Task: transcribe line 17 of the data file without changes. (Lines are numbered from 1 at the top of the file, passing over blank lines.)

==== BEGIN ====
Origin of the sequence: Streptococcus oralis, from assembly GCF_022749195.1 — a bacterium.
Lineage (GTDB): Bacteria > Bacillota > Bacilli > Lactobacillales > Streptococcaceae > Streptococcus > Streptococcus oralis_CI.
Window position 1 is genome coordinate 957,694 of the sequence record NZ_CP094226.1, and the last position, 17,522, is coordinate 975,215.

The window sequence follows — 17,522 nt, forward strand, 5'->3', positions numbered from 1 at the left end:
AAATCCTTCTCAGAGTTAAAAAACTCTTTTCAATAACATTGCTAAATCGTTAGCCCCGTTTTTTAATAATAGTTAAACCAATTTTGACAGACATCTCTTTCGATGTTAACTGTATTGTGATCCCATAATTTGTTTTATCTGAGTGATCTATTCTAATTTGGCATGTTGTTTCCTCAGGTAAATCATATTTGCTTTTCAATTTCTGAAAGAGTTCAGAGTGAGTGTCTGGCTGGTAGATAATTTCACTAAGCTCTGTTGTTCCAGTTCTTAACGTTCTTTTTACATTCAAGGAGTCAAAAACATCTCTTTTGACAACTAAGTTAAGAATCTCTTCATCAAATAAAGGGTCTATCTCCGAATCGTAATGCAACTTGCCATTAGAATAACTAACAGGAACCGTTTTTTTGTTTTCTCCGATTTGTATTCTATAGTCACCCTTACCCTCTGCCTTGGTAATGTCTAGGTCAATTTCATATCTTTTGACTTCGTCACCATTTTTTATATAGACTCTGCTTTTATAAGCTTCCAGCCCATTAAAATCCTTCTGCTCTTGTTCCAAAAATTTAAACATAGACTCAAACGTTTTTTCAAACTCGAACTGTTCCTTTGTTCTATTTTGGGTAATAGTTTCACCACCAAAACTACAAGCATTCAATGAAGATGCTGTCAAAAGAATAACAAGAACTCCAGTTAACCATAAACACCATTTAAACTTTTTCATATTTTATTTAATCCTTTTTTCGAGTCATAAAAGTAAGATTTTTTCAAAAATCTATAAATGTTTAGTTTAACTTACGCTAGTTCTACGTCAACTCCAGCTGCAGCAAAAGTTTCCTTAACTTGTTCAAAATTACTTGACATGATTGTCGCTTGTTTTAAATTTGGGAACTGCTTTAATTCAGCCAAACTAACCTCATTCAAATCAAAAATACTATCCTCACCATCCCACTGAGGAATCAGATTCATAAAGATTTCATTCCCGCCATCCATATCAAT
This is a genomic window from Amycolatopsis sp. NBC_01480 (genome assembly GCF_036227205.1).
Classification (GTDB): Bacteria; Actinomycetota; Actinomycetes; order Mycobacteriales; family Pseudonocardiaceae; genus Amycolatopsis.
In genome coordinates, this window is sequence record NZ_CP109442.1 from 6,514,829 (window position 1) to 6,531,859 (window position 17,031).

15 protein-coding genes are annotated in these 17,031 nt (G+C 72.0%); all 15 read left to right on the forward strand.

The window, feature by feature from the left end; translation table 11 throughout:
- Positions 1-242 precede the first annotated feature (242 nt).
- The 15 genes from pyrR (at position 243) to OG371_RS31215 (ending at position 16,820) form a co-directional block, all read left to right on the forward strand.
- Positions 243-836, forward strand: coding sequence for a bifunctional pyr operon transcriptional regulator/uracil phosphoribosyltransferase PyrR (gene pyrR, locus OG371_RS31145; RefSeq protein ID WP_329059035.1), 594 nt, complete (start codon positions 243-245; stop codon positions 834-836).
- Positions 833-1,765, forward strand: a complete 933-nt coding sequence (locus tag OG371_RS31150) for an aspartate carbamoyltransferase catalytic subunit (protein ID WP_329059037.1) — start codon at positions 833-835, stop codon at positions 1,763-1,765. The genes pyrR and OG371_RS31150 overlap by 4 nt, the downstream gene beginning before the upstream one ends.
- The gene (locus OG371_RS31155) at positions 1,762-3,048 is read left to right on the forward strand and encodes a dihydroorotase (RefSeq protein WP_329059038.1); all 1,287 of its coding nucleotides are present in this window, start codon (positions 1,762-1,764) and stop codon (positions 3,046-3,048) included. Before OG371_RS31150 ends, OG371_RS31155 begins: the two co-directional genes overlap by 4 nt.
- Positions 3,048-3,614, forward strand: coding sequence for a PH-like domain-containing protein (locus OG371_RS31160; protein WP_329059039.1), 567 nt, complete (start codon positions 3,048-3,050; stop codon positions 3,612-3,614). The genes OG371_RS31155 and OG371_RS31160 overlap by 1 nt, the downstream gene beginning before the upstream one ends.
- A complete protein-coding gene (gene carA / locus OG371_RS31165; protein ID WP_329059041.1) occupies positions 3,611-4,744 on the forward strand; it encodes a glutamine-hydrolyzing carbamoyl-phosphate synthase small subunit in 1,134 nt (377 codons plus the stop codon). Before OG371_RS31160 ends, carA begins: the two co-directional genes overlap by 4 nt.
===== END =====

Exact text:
- A complete protein-coding gene (gene carA / locus OG371_RS31165; protein ID WP_329059041.1) occupies positions 3,611-4,744 on the forward strand; it encodes a glutamine-hydrolyzing carbamoyl-phosphate synthase small subunit in 1,134 nt (377 codons plus the stop codon). Before OG371_RS31160 ends, carA begins: the two co-directional genes overlap by 4 nt.